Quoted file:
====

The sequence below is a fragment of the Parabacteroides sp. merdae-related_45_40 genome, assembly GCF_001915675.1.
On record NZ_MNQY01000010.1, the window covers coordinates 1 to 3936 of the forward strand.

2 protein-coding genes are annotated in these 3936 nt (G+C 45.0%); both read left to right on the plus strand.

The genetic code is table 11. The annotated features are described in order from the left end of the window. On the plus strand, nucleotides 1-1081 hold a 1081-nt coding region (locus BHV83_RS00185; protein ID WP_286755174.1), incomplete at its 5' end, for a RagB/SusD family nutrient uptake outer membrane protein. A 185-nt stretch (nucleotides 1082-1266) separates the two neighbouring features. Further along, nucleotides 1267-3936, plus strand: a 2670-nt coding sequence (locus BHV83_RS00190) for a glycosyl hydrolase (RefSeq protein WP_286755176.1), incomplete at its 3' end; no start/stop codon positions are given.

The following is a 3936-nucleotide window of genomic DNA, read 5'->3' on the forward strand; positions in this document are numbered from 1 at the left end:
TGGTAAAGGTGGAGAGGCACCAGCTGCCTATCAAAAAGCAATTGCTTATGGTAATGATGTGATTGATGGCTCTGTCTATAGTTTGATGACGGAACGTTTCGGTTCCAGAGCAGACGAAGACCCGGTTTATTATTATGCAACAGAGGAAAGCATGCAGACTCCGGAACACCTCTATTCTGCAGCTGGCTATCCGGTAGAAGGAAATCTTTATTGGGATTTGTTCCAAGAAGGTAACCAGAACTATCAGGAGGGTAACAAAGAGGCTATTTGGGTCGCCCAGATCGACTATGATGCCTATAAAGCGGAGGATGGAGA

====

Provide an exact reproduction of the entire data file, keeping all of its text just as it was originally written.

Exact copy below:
The sequence below is a fragment of the Parabacteroides sp. merdae-related_45_40 genome, assembly GCF_001915675.1.
On record NZ_MNQY01000010.1, the window covers coordinates 1 to 3936 of the forward strand.

2 protein-coding genes are annotated in these 3936 nt (G+C 45.0%); both read left to right on the plus strand.

The genetic code is table 11. The annotated features are described in order from the left end of the window. On the plus strand, nucleotides 1-1081 hold a 1081-nt coding region (locus BHV83_RS00185; protein ID WP_286755174.1), incomplete at its 5' end, for a RagB/SusD family nutrient uptake outer membrane protein. A 185-nt stretch (nucleotides 1082-1266) separates the two neighbouring features. Further along, nucleotides 1267-3936, plus strand: a 2670-nt coding sequence (locus BHV83_RS00190) for a glycosyl hydrolase (RefSeq protein WP_286755176.1), incomplete at its 3' end; no start/stop codon positions are given.

The following is a 3936-nucleotide window of genomic DNA, read 5'->3' on the forward strand; positions in this document are numbered from 1 at the left end:
TGGTAAAGGTGGAGAGGCACCAGCTGCCTATCAAAAAGCAATTGCTTATGGTAATGATGTGATTGATGGCTCTGTCTATAGTTTGATGACGGAACGTTTCGGTTCCAGAGCAGACGAAGACCCGGTTTATTATTATGCAACAGAGGAAAGCATGCAGACTCCGGAACACCTCTATTCTGCAGCTGGCTATCCGGTAGAAGGAAATCTTTATTGGGATTTGTTCCAAGAAGGTAACCAGAACTATCAGGAGGGTAACAAAGAGGCTATTTGGGTCGCCCAGATCGACTATGATGCCTATAAAGCGGAGGATGGAGA